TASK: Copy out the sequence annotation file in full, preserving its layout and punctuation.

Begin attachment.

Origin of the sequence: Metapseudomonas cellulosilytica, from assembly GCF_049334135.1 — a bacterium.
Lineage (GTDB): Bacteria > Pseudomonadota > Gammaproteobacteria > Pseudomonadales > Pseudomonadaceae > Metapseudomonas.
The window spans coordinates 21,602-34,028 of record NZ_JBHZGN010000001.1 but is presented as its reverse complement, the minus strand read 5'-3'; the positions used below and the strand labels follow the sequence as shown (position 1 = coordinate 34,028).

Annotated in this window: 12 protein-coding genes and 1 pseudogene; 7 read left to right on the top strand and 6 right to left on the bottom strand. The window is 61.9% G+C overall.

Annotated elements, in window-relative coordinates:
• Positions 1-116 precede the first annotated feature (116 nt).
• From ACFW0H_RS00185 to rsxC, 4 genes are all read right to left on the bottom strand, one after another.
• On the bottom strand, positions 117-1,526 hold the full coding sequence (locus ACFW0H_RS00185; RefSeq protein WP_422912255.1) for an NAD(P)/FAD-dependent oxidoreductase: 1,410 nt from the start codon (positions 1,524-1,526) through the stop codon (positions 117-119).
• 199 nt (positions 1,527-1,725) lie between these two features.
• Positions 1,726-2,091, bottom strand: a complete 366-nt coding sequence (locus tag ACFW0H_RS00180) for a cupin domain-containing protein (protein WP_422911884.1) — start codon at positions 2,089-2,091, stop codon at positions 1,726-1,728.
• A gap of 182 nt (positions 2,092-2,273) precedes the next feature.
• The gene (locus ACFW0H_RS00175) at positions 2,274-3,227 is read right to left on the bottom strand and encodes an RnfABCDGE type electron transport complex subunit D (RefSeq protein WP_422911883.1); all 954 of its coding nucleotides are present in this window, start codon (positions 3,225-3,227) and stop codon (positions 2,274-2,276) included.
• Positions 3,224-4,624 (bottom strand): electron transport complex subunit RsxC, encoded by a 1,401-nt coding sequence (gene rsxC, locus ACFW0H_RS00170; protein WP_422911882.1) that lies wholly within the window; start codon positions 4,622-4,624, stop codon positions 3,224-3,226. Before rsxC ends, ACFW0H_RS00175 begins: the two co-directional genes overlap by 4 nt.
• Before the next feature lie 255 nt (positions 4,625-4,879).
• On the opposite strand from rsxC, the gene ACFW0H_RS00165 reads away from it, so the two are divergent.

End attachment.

Origin of the sequence: Metapseudomonas cellulosilytica, from assembly GCF_049334135.1 — a bacterium.
Lineage (GTDB): Bacteria > Pseudomonadota > Gammaproteobacteria > Pseudomonadales > Pseudomonadaceae > Metapseudomonas.
The window spans coordinates 21,602-34,028 of record NZ_JBHZGN010000001.1 but is presented as its reverse complement, the minus strand read 5'-3'; the positions used below and the strand labels follow the sequence as shown (position 1 = coordinate 34,028).

Annotated in this window: 12 protein-coding genes and 1 pseudogene; 7 read left to right on the top strand and 6 right to left on the bottom strand. The window is 61.9% G+C overall.

Annotated elements, in window-relative coordinates:
• Positions 1-116 precede the first annotated feature (116 nt).
• From ACFW0H_RS00185 to rsxC, 4 genes are all read right to left on the bottom strand, one after another.
• On the bottom strand, positions 117-1,526 hold the full coding sequence (locus ACFW0H_RS00185; RefSeq protein WP_422912255.1) for an NAD(P)/FAD-dependent oxidoreductase: 1,410 nt from the start codon (positions 1,524-1,526) through the stop codon (positions 117-119).
• 199 nt (positions 1,527-1,725) lie between these two features.
• Positions 1,726-2,091, bottom strand: a complete 366-nt coding sequence (locus tag ACFW0H_RS00180) for a cupin domain-containing protein (protein WP_422911884.1) — start codon at positions 2,089-2,091, stop codon at positions 1,726-1,728.
• A gap of 182 nt (positions 2,092-2,273) precedes the next feature.
• The gene (locus ACFW0H_RS00175) at positions 2,274-3,227 is read right to left on the bottom strand and encodes an RnfABCDGE type electron transport complex subunit D (RefSeq protein WP_422911883.1); all 954 of its coding nucleotides are present in this window, start codon (positions 3,225-3,227) and stop codon (positions 2,274-2,276) included.
• Positions 3,224-4,624 (bottom strand): electron transport complex subunit RsxC, encoded by a 1,401-nt coding sequence (gene rsxC, locus ACFW0H_RS00170; protein WP_422911882.1) that lies wholly within the window; start codon positions 4,622-4,624, stop codon positions 3,224-3,226. Before rsxC ends, ACFW0H_RS00175 begins: the two co-directional genes overlap by 4 nt.
• Before the next feature lie 255 nt (positions 4,625-4,879).
• On the opposite strand from rsxC, the gene ACFW0H_RS00165 reads away from it, so the two are divergent.